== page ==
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Water, Water, Everywhere


ScubaSteve
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What I am proposing is a new system for water broken up into three major parts, the addition of water salinity to bodies of water, the existence of still, flowing, and rapid water tiles, and the introduction of mechanical power systems that can use flowing and rapid water tiles to generate wind-independent force.

 

Salinity Mechanics

Fresh water is drinkable and identical to the regular water ingame.  No changes made to the recipes or mechanics. 

Brackish water is the result of fresh and salty water mixing, and is useful for neither watering crops, nor for making pickling brine or refining into salt.

Salty water is non-drinkable, but can be refined via a concentration furnace into salt powder.  It cannot be placed as a tile of water, only placed into barrels or other liquid holding vessels (no 3 square wide infinite salt ponds).  This incentivizes people making a separate salt works away from their main base, and improves immersion.  Also the possibility of salt water only plants growing in it?  Seaweeds maybe?

Dead Sea water produces twice the salt as salty water, and can be used directly as pickling brine solution.  Like salt water, it cannot be placed as a tile of water, only placed into barrels or other liquid holding vessels.

 

The concentration furnace is a multi-block item similar to the cementation coffin for making steel.  The coffin is made from copper plates in the crafting menu, and each half uses 7 plates.  The firebox is made from firebricks and uses 8 bricks per section.  The firebox is placed first, then the two halves of the concentrating tub on top of it.  Pour up to 200 liters (20 buckets worth?) of salty or dead sea water, fill the firebox with 40 fuel items and light it, and over one ingame day, the water will be concentrated into salt.  200 liters of salty water produces 100 units of salt.  200 liters of dead sea water produce 200 units of salt.

 

 

Worldgen changes

During worldgen, each body of water is assigned a salinity, which ranges from fresh, to brackish, to salty, to dead sea.  Fresh, brackish and salty water can be generated anywhere, but the super salty dead sea water only forms in areas over halite deposits in the desert biomes.

During worldgen, the heights of bodies of water are compared, if some ratio of height to distance is surpassed, a river is created that connects the two, with the width based on the size of the upper body of water.  The river tiles are flagged as ‘flowing water’ and can be used for water wheels.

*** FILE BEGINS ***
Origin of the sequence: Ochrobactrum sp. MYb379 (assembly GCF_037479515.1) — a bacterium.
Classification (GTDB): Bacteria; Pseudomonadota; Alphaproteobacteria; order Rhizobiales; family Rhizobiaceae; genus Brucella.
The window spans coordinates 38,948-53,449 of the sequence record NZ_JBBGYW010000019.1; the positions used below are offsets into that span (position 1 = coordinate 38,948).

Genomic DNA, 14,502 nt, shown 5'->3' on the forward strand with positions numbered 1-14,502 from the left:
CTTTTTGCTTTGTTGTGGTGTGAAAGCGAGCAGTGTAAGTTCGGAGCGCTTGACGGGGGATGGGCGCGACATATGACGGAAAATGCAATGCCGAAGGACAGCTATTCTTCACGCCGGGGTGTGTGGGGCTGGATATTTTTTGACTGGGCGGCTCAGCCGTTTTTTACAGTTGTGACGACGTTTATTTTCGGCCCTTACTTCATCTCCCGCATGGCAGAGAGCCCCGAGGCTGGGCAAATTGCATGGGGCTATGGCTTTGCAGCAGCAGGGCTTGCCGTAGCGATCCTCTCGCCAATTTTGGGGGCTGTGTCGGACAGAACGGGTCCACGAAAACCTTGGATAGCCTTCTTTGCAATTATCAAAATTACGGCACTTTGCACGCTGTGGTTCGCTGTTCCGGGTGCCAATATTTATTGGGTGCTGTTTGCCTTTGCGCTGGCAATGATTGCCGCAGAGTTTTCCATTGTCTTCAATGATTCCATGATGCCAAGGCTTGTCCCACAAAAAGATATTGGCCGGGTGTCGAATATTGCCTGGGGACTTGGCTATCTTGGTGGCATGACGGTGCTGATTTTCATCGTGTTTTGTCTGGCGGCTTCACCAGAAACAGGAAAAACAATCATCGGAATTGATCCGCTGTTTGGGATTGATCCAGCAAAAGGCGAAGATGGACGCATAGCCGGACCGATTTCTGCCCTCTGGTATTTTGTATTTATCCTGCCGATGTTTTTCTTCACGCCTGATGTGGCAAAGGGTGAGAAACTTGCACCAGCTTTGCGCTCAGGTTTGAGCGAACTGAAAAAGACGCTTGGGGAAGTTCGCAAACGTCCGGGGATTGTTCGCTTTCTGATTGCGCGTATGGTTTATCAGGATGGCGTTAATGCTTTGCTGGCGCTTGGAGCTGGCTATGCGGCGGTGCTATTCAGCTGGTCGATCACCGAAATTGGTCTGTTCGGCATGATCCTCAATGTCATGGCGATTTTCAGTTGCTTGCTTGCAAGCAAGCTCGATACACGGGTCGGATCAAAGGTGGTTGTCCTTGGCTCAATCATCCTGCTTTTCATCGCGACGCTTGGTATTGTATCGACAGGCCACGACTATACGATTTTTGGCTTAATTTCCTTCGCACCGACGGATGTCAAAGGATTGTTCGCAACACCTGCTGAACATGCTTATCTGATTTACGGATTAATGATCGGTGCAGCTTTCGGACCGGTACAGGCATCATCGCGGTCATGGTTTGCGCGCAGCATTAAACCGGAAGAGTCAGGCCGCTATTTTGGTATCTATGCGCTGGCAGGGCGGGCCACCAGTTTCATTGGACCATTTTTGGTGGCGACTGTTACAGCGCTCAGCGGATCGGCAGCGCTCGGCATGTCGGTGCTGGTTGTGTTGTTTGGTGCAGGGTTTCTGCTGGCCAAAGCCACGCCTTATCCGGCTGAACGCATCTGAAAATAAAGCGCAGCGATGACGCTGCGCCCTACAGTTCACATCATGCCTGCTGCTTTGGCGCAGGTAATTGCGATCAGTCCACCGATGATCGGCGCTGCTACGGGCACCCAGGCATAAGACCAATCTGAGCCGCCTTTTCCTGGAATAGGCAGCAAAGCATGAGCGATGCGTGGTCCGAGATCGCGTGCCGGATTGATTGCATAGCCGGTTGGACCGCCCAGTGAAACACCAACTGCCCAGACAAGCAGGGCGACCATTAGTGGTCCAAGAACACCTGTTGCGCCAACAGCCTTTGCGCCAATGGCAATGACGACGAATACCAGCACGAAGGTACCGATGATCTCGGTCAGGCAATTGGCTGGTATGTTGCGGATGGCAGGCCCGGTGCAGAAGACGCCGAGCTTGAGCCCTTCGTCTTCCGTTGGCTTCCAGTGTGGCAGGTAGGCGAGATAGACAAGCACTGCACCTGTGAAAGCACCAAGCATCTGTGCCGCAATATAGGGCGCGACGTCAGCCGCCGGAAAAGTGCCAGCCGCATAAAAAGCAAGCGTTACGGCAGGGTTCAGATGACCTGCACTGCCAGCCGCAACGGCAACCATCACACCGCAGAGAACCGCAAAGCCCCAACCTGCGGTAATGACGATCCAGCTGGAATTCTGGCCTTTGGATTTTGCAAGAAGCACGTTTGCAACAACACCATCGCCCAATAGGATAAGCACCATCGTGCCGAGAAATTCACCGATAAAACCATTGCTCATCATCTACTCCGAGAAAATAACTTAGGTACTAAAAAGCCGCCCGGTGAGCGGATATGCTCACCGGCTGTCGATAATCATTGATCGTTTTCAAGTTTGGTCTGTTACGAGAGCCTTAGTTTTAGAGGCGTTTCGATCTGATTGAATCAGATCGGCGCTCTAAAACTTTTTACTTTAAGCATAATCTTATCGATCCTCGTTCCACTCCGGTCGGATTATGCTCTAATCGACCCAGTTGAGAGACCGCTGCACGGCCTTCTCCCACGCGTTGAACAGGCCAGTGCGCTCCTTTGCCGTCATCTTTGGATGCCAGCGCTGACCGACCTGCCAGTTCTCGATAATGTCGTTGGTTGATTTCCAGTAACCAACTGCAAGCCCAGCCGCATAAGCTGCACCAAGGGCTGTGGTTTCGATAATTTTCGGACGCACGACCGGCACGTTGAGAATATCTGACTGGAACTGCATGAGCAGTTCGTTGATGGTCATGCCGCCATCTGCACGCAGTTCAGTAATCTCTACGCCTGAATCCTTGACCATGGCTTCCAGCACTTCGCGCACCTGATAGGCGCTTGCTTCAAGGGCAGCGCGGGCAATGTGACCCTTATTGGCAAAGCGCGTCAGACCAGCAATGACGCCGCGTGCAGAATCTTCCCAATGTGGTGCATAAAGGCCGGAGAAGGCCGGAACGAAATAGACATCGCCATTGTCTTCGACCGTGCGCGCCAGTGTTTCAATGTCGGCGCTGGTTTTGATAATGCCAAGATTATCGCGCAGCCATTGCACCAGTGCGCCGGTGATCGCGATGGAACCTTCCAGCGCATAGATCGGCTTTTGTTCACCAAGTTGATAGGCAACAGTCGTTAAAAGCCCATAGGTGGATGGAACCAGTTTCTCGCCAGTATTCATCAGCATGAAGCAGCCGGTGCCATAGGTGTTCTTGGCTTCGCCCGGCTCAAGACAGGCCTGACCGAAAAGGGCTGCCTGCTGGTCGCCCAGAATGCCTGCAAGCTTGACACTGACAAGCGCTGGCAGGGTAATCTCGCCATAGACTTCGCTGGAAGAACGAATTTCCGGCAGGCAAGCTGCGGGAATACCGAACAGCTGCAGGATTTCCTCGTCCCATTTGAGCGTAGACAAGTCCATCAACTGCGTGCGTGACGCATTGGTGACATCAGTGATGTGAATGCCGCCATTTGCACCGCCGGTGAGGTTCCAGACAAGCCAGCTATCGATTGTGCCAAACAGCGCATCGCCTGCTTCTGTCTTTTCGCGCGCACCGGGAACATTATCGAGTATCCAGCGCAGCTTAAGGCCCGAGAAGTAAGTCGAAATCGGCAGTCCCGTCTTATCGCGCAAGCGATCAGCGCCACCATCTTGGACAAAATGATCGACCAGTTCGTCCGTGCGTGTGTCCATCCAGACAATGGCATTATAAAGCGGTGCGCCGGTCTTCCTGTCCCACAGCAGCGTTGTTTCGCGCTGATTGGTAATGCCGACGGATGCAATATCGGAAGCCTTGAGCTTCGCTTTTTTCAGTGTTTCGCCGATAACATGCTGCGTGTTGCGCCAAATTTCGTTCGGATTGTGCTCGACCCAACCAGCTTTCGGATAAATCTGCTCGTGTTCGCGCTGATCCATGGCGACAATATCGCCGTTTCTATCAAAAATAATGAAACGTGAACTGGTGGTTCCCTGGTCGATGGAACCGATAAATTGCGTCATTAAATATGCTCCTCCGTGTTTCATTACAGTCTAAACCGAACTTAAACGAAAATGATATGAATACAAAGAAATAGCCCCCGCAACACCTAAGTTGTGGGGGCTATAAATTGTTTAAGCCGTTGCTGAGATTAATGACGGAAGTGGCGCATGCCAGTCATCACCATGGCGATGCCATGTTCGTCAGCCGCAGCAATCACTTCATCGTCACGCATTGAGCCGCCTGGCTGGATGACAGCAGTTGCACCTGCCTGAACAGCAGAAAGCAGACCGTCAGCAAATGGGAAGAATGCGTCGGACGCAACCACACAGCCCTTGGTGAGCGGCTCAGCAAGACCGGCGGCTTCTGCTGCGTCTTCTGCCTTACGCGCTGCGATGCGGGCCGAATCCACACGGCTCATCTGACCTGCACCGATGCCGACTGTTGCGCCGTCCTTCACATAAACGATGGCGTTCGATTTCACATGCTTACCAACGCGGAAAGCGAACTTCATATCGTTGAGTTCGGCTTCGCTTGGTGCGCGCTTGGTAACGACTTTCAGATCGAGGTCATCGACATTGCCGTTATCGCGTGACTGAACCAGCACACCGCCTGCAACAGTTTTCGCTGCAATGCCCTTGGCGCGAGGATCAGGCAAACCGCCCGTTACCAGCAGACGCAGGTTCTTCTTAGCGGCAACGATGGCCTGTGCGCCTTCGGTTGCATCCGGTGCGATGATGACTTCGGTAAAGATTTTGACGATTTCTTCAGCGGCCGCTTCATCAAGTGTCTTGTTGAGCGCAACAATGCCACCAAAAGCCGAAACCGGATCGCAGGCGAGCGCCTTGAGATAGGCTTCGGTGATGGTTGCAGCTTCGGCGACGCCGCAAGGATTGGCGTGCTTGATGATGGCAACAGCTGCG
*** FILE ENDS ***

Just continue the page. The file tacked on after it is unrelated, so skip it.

Waterfalls or cliffs and anywhere where a water source tile travels less than 5 blocks before dropping more than 6 blocks during worldgen are given the ‘rapid’ water flag, and are 3 times as powerful as a flowing water tile.  The single source ‘springs’ commonly found underground would qualify for this.

To prevent trivial cheesing for infinite power, player placed water will always be still, regardless of where it’s placed.  This can open up some griefing possibilities, but a land claim and a box will prevent it.

 

 

Mechanical Power

A waterwheel consists of four major parts, the rotor, the shaft, the end support, and the water wheel itself.

The Rotor is much like the rotor for the windmill, and is where power is outputted from the system and where the rest of the things attach to.  The rotor should have one block of space between the flowing river water, or the vertically falling rapids water.

The shaft connects the rotor and the end support, and is where the water wheels are placed to generate power.  It can be up to 8 units wide to span the largest rivers, but can only handle 250kN of power before being destroyed.

The end support caps off the system and is required to be placed before the water wheel is (due to the large weight of the heavy wooden wheel, and because I think it looks nicer that way)

The water wheel is placed on the shaft last, and if the rotor is positioned correctly, the edge of the water wheel should be submerged in the water, and the whole system should start moving.

A single wheel in a tile of flowing water produces 50kN of force, as much as a 2 sail windmill on a reasonably windy day, enough for a helvehammer or quern without too much issue.

A single wheel in a tile of vertically falling rapid water produces 150kN of force, enough for a helvehammer and a crushing machine.

 

To gate mechanical power further into the metal age, the rotor and end supports use bronze bushings, and each wheel takes two iron wheel hubs to manufacture.  The bushings are made using a half bushing mold.  2 molded half bushings are used along with a log, a chisel and some resin to make the finished bushing.  The iron wheel hubs are iron plates spread into a circle with a hole in the center, and a bolt hole pattern on them.  Easy to make with regular blacksmithing once you have iron.